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Tomorrow, I’m flying to Chicago to pick up a van that Rosalie’s aunt is very kindly giving us (we haven’t had a car in a while). I’ll be driving the van back, which is a 2100 mile drive, at least on the route I’m taking, which will take me from freezing, possibly snowing Chicago, all the way through the Ozarks, the north Texas prairie where I grew up, and the mountains and deserts of New Mexico and Arizona. So I need to pack for versatility.
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I’ve traveled quite a lot in my life — less so in the past few years, but a lot more than your average American. Consequently, I’ve developed specific algorithms for what to pack.
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My first rule is: black t-shirts. I always have at least 1.25x as many black t-shirts as the number of days I’ll be gone. Black t-shirts are incredibly versatile — you can wear them under a sportcoat in a pinch, they don’t advertise stains, and you can roll them up for additional space. In this case, I don’t know exactly how long it’ll take me to drive home, so I’m taking six t-shirts, just in case.
Always take at least one or two collared, button-up shirts, just in case. In case of what? Exactly.
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Pants: nice jeans. One pair per day, generally, but in this case I’m driving solo, and frankly I’m only taking three or four pairs this trip. A pair of light shorts for hanging out in hotel rooms, in case you need to step out to get something from the vending machine. And they double as swim trunks, if you need ’em.
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Shoes and socks: I only travel wearing Doc Martens. Not steel toes, if you’re traveling in cold places — trust my bitter experience on that. However, I also take a pair of cheap flip-flops, which I wear to the airport to speed up security. Also good for hotel rooms.
Socks: always carry lots of socks. For this trip, I have three pairs of heavy socks and four pairs of light athletic ones.
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Toiletries: I just shaved my head, so I don’t need shampoo and conditioner. I always carry my old-fashioned double razor, shaving cream, toothbrush and floss and toothpaste. If you’re staying in hotels or motels, they’ll have soap.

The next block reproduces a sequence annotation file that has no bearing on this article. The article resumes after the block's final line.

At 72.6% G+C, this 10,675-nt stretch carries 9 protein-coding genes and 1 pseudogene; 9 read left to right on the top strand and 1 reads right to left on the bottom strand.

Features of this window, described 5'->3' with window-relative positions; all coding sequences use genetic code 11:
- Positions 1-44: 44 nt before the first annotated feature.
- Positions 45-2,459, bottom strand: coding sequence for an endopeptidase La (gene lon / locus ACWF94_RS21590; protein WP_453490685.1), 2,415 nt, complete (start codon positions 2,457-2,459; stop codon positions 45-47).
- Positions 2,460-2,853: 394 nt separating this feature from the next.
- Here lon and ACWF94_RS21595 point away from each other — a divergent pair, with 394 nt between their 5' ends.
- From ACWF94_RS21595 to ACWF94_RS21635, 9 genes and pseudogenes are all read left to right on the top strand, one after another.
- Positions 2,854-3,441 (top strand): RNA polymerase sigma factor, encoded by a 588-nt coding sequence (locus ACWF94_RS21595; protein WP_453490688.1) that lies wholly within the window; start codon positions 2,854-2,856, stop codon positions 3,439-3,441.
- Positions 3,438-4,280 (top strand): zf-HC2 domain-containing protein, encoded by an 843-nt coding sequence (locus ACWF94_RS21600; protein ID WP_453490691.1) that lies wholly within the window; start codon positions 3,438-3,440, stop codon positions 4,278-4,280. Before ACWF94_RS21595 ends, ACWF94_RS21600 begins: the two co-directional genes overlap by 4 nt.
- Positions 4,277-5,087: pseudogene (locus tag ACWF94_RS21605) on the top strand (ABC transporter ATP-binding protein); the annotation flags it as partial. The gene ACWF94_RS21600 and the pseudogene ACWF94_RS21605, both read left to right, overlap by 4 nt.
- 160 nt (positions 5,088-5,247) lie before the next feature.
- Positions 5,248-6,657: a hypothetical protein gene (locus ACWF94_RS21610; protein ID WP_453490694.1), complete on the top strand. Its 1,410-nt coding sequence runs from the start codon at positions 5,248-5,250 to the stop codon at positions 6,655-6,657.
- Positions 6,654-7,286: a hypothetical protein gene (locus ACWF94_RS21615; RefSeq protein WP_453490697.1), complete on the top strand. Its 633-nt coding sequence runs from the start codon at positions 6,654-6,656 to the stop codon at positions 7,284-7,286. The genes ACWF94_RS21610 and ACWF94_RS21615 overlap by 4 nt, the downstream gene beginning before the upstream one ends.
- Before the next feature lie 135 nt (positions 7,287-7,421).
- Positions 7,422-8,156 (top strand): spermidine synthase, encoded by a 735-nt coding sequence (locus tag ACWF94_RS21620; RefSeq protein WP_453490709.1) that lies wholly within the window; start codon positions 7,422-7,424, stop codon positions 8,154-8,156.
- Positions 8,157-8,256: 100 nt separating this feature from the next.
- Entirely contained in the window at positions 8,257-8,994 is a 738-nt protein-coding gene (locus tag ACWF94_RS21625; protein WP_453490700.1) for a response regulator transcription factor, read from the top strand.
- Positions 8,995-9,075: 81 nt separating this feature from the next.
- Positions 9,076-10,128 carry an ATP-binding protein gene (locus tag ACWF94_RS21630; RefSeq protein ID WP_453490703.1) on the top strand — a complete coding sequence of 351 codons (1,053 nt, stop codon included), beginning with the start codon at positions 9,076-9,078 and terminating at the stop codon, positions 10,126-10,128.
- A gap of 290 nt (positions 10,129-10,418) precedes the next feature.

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Weapons: This may not apply to you, but I’m driving by myself 3/5ths of the way across the country, and I may sleep in rest stops. For me, it’s my giant Gerber pigsticker and my little Gerber pocket knife. Stowed in checked baggage, of course.
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Electronics: I have a Keen shoulder bag that stores most everything I need: laptop, adapters, a tiny MIDI keyboard in case I get inspired to write music. I also keep a powered USB hub that can charge my phone, ClearSpot (for 4G wireless, where I can get it) and my iPad.
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I’m still debating whether I need to take my actual laptop this trip. If I wasn’t driving, I would probably only take the iPad and my phone, but it’s not like the laptop takes up much more room.
Miscellaneous: When I get to Chicago, I’m stopping at an army/navy surplus store and getting the following:
- A sleeping bag
- Chemical hand warmers
- A couple of MREs (Meals Ready to Eat)
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I’m also bringing a paracord bracelet, a pair of touchscreen-friendly gloves, and a warm hat. Sound like overkill? Maybe…but if anything happens, I’m prepared.
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Even if I get lost and don’t have a cell signal, my iPad has a compass and a GPS locator built in, so I can generally find my way. Despite my reputation as a firm urbanite, I spent my early years out in the country, and I know the basics of surviving and finding my way in the wilderness. Not that I plan to be in the wilderness, but….
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For longer trips, I follow my old buddy Abe Burmeister’s travel tips. Abe spent a few years as a nomad in the last decade, and he told me how he managed to live out of his Boblbee backpack for months at a time.
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Basically, he only traveled with a few items: a couple of pairs of nice pants and a couple of nice shirts and his laptop and cell phone. He didn’t stay continually on the move — he’d be in one town, more or less, for a few weeks at a time — so when he got there, he’d buy a couple of packs of cheap t-shirts and wear them while he was in town. When he left, he’d donate them to Goodwill. This allowed him to travel with a single carry-on bag, pretty much anywhere in the world, with little difficulty. It’s a useful trick.
I’m off to pack. See you when I get home.